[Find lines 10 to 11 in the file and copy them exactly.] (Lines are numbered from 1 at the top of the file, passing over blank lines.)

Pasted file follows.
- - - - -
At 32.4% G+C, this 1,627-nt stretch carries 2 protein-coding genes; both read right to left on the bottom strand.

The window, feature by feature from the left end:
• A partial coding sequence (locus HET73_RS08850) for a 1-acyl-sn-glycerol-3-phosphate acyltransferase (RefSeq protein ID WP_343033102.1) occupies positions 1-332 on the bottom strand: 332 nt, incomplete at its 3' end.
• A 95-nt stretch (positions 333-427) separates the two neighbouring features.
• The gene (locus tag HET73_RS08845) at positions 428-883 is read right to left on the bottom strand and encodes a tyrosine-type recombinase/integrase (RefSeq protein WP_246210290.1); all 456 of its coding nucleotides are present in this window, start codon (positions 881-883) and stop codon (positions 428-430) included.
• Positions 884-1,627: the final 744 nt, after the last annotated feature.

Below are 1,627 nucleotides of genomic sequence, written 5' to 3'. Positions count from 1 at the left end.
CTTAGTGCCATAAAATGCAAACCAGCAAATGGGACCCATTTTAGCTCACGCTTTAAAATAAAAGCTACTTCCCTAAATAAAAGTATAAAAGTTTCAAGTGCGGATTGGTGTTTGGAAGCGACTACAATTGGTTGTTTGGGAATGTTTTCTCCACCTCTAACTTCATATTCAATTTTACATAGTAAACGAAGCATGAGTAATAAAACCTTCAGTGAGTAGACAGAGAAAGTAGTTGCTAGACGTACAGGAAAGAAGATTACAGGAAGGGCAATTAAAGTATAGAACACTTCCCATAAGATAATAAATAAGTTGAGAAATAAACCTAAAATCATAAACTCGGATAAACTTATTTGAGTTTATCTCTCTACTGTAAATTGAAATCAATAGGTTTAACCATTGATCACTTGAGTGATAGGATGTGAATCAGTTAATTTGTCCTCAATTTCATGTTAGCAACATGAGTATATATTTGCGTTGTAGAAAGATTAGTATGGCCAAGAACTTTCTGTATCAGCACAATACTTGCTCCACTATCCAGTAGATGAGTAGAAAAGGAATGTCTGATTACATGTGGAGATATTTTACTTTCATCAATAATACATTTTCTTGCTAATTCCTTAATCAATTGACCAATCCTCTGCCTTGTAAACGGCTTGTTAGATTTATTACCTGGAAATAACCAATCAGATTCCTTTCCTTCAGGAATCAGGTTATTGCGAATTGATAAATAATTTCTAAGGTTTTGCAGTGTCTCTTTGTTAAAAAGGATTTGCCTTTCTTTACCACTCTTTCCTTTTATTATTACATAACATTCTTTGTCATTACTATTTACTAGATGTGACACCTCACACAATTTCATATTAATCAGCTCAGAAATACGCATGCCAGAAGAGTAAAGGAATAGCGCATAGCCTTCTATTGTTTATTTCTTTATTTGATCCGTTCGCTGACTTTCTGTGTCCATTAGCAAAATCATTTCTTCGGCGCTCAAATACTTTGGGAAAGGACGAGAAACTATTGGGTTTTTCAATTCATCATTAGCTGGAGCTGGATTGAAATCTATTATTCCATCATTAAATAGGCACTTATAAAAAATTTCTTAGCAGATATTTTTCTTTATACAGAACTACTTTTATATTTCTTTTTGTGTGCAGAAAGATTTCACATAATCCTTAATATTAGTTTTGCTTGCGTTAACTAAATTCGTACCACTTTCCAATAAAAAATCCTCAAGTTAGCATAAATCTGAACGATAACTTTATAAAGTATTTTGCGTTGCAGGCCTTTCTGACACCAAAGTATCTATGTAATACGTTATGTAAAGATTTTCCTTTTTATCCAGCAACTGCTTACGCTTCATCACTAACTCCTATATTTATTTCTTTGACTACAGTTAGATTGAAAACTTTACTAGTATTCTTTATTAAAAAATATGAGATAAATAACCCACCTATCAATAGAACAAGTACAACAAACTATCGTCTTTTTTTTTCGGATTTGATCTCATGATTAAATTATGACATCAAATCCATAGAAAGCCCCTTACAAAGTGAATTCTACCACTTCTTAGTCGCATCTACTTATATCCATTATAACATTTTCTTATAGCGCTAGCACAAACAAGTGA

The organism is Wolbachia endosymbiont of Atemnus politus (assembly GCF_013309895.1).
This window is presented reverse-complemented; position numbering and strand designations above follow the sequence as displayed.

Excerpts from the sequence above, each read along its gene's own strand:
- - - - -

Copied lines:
This window is presented reverse-complemented; position numbering and strand designations above follow the sequence as displayed.

Excerpts from the sequence above, each read along its gene's own strand: